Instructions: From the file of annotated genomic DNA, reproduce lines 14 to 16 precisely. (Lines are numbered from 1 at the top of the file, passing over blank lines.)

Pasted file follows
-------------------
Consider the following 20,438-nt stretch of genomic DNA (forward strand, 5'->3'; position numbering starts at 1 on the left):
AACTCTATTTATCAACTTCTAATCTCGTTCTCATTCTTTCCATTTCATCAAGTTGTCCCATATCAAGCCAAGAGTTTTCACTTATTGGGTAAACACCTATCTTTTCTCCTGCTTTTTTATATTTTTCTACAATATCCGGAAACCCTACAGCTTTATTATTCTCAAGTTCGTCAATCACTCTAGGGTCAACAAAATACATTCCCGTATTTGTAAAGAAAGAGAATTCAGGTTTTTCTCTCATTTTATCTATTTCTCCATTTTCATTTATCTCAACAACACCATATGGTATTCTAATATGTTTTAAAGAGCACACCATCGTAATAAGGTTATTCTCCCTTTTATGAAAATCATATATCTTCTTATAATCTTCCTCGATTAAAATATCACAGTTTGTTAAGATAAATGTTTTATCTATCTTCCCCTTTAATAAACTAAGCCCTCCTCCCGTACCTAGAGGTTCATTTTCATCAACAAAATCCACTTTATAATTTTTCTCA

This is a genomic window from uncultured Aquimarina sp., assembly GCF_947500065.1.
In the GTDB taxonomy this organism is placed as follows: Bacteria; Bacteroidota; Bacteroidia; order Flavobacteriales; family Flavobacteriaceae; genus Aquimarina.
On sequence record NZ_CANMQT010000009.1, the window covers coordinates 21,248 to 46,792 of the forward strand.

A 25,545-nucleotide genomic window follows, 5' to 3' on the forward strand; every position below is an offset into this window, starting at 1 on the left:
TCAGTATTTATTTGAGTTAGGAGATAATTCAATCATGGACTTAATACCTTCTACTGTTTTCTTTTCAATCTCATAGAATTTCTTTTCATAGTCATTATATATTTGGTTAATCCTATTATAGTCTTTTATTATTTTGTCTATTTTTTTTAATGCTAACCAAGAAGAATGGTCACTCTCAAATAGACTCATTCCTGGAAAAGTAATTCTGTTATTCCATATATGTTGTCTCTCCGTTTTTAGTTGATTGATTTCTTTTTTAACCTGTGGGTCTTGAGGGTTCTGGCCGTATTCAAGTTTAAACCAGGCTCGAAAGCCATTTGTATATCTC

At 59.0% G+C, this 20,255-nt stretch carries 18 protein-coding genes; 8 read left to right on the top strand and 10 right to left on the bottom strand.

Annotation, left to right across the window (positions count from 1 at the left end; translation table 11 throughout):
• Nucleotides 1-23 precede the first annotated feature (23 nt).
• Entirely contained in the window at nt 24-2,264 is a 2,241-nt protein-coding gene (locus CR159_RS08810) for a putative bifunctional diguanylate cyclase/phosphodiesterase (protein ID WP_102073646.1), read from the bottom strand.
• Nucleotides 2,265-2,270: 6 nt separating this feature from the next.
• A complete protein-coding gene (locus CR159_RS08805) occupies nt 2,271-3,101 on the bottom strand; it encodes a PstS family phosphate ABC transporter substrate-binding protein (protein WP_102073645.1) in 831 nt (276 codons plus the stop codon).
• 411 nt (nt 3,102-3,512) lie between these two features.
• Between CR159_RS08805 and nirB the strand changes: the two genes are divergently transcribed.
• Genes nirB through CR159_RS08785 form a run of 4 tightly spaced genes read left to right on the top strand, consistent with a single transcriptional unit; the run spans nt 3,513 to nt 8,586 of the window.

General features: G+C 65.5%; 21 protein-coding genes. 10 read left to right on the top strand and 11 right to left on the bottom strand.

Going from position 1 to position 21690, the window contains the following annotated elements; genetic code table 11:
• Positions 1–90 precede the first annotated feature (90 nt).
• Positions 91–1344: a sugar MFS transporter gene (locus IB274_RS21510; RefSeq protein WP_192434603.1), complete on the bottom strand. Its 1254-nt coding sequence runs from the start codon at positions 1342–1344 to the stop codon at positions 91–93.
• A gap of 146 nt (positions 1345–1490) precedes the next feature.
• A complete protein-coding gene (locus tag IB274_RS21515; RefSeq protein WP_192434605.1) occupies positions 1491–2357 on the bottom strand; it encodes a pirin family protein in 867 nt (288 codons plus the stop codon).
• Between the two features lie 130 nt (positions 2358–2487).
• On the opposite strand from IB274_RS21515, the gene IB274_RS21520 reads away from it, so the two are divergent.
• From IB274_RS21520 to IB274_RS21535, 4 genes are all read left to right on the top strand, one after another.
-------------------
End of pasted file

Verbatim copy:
• 411 nt (nt 3,102-3,512) lie between these two features.
• Between CR159_RS08805 and nirB the strand changes: the two genes are divergently transcribed.
• Genes nirB through CR159_RS08785 form a run of 4 tightly spaced genes read left to right on the top strand, consistent with a single transcriptional unit; the run spans nt 3,513 to nt 8,586 of the window.